Interestingly, the Soviet Navy later recovered SF-26 (entered service as DB-51).
In clear disadvantage, the Germans retrieved the landed troops and escaped with SF-21 covering the retreat and opening fire against the survived artillery piece on the island.
The heavy artillery barge suddenly experienced leaks (unclear if by splinters or some failure) and the Germans abandoned her, partially scuttling the vessel. While Bira and Selemdzha chased the main German flotilla, the sister-ship Nora encountered the abandoned SF-21 and sunk her with short-range 76mm shelling. Soviet submarine chaser MO-214 seized the abandoned infantry boat I-6 (hull-number "J 6"): originally towed to SF-21, the Soviet vessel fond it floating and undamaged.
Aircrafts of both sides took part at the battle, but despite many claims only Soviet losses are confirmed: four Il-2 and two I-15bis biplanes.
During the chase of German Flotilla, gunboats Bira and Selemdzha suffered light damage (2 WIA on Selemdzha) and MO-198 suffered 1 WIA: the Germans escaped having suffered minor splinters on multiple units (1 KIA, 14 WIA). Soviet motor torpedo boats TK-61 and TK-81 attempted a torpedo attack but failed, while it is unknown the activity of the Italian MAS-528.
During the ground fighting on the Island, the Germans lost 22 KIA (5 counted as MIA) and 43 WIA (two died of wounds), while the Soviet garrison lost 7 KIA, 23 WIA (two died of wounds) and 6 POW. Germans paid a high price for their raid: the relatively low-profile operation, proved costly in human and material losses. The Battle of Suho currently recognized as a rare locally significant naval battle won by the Soviet Navy. . The battle marked the end of the main Axis naval operations in Ladoga Lake.

27 May 1943
German bomber He-111 (serial n°8542, 2./KG53, crew MIA) and German bomber He-111 (serial n°160423, 7./KG53, crew MIA) shot-down while attacking ships. During the raids, damages inflicted to harbor and buildings of Novaya Ladoga, while also MO-206 suffered damages. Some sources claim both were shot down by aircrafts but actually Soviet fighters failed to intercept the planes, and indeed gunboats Bira and Bureya (that recently received upgraded weapons including more effective 130mm and 37mm) made one claim each in addiction to claims by anti-aircraft ground fire.

23 June 1944
Almost the entire Ladoga Lake flotilla engaged in the successful amphibious landing at Tuloksin, with the gunboat Bira acting as flagship.
A Finnish air attack with a group composed by 11 Ju-88, 4 Blenheim and 2 Do-17 bombers attempted to attack the ships but with limited results: the landing craft DB-51 suffered damages after a bomb hit (7 WIA), while another wounded sailor occurred on gunboat Selemdzha. Interestingly, of all the Soviet crafts employed during the landing the Finnish aircrafts managed to damage the very same Siebel-craft captured by the Soviets at Suho. Soviet naval defensive fire claimed one bomber shot down, this match with the loss of Finnish Ju-88 bomber (serial JK-259, pilot Kosti Lehmus) declared as apparently crashed while diving to avoid Soviet fighters. Soviet Baltic Fleet’s commander Vice-Admiral Tributs was personally involved during the operations onboard MO-199.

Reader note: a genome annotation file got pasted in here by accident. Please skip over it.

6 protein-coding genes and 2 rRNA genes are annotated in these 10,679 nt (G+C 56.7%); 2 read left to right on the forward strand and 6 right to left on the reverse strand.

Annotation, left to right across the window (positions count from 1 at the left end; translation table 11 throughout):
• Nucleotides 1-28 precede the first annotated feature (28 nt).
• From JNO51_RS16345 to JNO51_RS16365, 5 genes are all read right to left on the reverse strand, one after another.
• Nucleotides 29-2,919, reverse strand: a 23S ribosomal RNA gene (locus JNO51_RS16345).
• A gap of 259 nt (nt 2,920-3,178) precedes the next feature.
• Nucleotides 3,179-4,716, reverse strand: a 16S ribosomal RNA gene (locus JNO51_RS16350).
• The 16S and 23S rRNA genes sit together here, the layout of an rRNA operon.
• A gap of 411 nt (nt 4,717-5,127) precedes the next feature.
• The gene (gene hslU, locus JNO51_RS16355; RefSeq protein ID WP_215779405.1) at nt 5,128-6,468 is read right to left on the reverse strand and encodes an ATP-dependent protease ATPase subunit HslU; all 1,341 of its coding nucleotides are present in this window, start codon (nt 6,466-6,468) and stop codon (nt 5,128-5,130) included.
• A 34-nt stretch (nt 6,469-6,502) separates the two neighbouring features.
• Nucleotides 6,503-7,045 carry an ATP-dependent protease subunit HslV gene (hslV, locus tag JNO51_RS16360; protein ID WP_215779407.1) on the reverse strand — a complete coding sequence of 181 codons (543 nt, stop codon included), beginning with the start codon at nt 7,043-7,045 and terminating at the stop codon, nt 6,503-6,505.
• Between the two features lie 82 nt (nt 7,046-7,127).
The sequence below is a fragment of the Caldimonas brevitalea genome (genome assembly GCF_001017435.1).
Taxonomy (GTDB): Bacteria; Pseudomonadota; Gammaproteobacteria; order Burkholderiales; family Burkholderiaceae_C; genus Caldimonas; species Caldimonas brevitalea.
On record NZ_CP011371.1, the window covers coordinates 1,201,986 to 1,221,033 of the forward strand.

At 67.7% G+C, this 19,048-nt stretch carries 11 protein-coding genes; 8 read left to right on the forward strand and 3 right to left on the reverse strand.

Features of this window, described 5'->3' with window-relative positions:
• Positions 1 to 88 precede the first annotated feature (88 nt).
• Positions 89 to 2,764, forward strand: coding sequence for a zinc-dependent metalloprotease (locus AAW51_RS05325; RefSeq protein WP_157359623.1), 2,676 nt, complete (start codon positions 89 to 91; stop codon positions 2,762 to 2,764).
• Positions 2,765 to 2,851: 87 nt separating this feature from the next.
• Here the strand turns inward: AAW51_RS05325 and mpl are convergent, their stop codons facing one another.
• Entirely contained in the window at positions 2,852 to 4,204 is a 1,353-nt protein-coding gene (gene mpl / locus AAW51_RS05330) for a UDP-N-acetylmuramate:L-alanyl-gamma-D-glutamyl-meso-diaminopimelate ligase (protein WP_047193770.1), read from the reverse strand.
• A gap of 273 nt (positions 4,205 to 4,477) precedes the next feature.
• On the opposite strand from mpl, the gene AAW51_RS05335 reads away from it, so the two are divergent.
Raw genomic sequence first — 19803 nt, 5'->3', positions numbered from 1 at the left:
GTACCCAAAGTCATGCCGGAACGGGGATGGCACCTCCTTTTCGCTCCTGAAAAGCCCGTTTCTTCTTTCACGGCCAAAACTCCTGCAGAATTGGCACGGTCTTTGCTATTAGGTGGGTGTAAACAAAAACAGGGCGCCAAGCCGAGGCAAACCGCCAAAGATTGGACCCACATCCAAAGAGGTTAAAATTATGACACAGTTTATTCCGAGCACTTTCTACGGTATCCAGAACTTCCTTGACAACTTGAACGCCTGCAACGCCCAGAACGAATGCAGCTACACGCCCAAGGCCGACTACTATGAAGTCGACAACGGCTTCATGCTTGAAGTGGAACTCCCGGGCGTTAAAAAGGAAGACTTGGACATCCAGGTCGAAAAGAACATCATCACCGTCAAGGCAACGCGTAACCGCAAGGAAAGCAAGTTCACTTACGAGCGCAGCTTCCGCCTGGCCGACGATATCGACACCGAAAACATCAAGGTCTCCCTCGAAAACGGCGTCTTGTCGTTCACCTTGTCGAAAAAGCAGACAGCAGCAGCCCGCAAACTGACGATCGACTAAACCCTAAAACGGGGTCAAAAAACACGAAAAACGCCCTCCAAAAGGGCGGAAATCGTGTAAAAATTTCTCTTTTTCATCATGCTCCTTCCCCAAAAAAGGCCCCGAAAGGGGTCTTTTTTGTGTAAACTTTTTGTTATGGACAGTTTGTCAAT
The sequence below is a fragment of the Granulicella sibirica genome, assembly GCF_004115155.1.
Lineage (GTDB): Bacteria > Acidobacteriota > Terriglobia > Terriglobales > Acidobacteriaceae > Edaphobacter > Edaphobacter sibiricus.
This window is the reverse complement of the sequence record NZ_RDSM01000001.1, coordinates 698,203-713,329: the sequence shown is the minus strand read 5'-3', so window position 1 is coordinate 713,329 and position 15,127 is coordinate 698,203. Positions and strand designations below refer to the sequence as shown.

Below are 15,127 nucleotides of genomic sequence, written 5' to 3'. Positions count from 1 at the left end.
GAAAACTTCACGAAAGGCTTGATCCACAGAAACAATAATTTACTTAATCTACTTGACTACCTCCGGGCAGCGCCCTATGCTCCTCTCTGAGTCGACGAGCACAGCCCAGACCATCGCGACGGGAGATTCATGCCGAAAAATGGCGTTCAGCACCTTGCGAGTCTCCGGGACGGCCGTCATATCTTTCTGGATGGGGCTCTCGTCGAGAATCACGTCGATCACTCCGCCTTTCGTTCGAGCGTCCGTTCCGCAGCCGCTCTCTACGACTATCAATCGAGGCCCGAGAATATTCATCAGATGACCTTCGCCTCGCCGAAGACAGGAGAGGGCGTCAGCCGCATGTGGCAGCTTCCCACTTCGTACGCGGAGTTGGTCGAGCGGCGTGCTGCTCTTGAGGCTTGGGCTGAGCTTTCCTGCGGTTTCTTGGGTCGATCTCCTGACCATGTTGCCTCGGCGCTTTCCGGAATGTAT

24 June 1944
A subsequent Finnish air raid against the Ladoga Fleet during the amphibious landing at Tuloksin: a group of eight Curtiss Hawk fighters strafed small soviet tenders that were ferrying troops to the shore. One Curtiss Hawk fighter shot down during the attack (serial CU-562, pilot Pentti Virtalahti KIA) by machine-gun fire from the soviet landing tender n°911 (of n°19 class), while Soviet fighter aircrafts hit a second Curtiss Hawk fighter (serial CU-581, pilot Veikko Evinen DOW) that suffered heavy damages and crashed on attempted landing
All the other attacking Curtiss Hawk fighters suffered some degree of damage from the light fire of troops and machineguns: three of them required transfer for repairs. Soviet tenders suffered only light bullet damages and few soldiers onboard wounded.

ACTIONS IN ONEGA LAKE

4 September 1942
Finnish auxiliary gunboats Karhumäki, Ilmari and patrol boat VTV-1 engaged in combat with Soviet gunboat KL-12, later reinforced by gunboats KL-11, KL-15 and the smaller BK-22, BK-41, in two separate skirmishes. The largest and only real direct surface engagement between the opposite sides in Onega Lake resulted in no damage or casualties on both sides.

8 July 1943
Soviet gunboats KL-40, and smaller BK-12 and BK-21 attacked a Finnish tug towing a barge, but they forced to flee after Finnish artillery opened fire. Very light splinter damages inflicted on smaller gunboats.

14 September 1943
Soviet gunboat BK-12 covered motor torpedo boats TK-83 and TK-93 armed with rockets during a shelling against ground targets. Soviet sources claimed a small boat suffered direct hit and sunk, but denied by Finnish sources. Finnish batteries returned fire without scoring hits.